South Africa's spectrum licensing process could finally move forward with plans for both 4G and 5G spectrum licensing set out by the Independent Communications Authority of SA (ICASA).
ICASA last week published an "Information Memorandum" aimed at outlining the authority's intentions with regard to the licensing process for high-demand International Mobile Telecommunication (IMT) spectrum.
The memorandum includes plans for the licensing of the bands: 700MHz, 800MHz, 2.3GHz, 2.6GHz and 3.5GHz, which will likely be used for a combination of 4G and 5G services.
This is a big step forward for South Africa, where mobile operators have been waiting for many years for high-demand radio frequency spectrum to be released by the government. Telcos have until now been forced to refarm 2G and 3G spectrum to provide 4G services, while plans for 5G have almost remained theoretical without access to the correct spectrum.
The inclusion of the 3.5GHz band has caused the most excitement as it is one of the bands identified as key for 5G deployments. South Africans were under the impression that the licensing of 4G spectrum bands would come first with 5G possibilities only on the cards to be licensed in 2020 and 2021.
ICASA said in a statement that the licensing of the high-demand spectrum "is one of the critical components to facilitate deployment of digital infrastructure to ensure that all consumers and the business environment participate meaningfully in future Information and Communications Technology (ICT) opportunities towards the digital economy."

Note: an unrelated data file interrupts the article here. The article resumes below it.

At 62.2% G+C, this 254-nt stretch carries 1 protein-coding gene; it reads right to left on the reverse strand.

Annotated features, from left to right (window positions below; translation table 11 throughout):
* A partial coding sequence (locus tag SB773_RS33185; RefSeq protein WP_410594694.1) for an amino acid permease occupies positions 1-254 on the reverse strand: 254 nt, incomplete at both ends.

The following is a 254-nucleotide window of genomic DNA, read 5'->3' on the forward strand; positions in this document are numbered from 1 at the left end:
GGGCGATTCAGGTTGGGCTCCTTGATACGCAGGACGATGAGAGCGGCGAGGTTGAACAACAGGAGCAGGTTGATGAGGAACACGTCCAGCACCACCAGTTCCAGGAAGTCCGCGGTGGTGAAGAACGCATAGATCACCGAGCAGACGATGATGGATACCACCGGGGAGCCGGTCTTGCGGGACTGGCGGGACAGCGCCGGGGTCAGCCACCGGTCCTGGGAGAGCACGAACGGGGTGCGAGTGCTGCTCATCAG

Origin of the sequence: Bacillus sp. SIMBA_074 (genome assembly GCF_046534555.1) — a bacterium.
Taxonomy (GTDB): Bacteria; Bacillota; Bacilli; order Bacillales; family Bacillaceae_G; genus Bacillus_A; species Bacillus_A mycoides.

The authority said that the release of high-demand spectrum is also an important step that gives effect to government's policy objectives of ensuring broadband access for all, transformation of the ICT sector, reduction of costs to communicate (particularly data costs), promotion of competition in the ICT sector and stimulation of inclusive economic growth.
"It has been quite a lengthy period of time towards the assignment of high-demand spectrum due to some or other challenges we faced as the regulator. However, with the release of the policy direction in the recent past, there is no justification to delay any further," said ICASA acting chairperson Keabetswe Modimoeng.
The long road here
As far back as 2011, ICASA was working on spectrum allocation plans for the 800MHz and 2.6GHz bands. Then in 2016, the regulator tried to get the ball rolling and set plans in motion to license spectrum in the 700MHz, 800MHz and 2.6GHz bands. However, its plans were halted by a court interdict from what was then the Department of Telecommunications and Postal Services, and the spectrum process was left in limbo once again.